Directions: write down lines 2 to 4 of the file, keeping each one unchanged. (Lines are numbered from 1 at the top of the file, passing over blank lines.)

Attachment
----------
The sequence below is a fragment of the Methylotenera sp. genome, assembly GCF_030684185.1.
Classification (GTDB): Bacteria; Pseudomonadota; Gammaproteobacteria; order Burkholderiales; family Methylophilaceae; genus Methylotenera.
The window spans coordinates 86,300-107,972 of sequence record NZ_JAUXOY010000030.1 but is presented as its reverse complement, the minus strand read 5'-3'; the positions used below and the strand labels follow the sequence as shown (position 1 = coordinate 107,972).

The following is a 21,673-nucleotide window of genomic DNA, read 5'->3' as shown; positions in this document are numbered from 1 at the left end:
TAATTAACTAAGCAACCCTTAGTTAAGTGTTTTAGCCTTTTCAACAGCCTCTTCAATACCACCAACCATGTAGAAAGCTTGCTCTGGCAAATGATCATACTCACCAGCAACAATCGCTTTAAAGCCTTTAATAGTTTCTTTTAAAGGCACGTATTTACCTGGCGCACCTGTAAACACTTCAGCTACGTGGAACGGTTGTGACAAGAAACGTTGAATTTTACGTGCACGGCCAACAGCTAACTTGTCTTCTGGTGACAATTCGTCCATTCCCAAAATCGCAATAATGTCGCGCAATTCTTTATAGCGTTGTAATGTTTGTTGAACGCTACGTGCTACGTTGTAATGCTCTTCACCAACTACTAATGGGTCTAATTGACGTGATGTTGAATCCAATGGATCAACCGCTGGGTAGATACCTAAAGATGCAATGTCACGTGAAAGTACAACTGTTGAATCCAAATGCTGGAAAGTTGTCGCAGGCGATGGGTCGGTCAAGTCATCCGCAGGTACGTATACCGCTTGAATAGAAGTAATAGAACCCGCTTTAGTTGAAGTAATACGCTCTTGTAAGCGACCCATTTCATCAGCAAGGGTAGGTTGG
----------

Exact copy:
Classification (GTDB): Bacteria; Pseudomonadota; Gammaproteobacteria; order Burkholderiales; family Methylophilaceae; genus Methylotenera.
The window spans coordinates 86,300-107,972 of sequence record NZ_JAUXOY010000030.1 but is presented as its reverse complement, the minus strand read 5'-3'; the positions used below and the strand labels follow the sequence as shown (position 1 = coordinate 107,972).

The following is a 21,673-nucleotide window of genomic DNA, read 5'->3' as shown; positions in this document are numbered from 1 at the left end: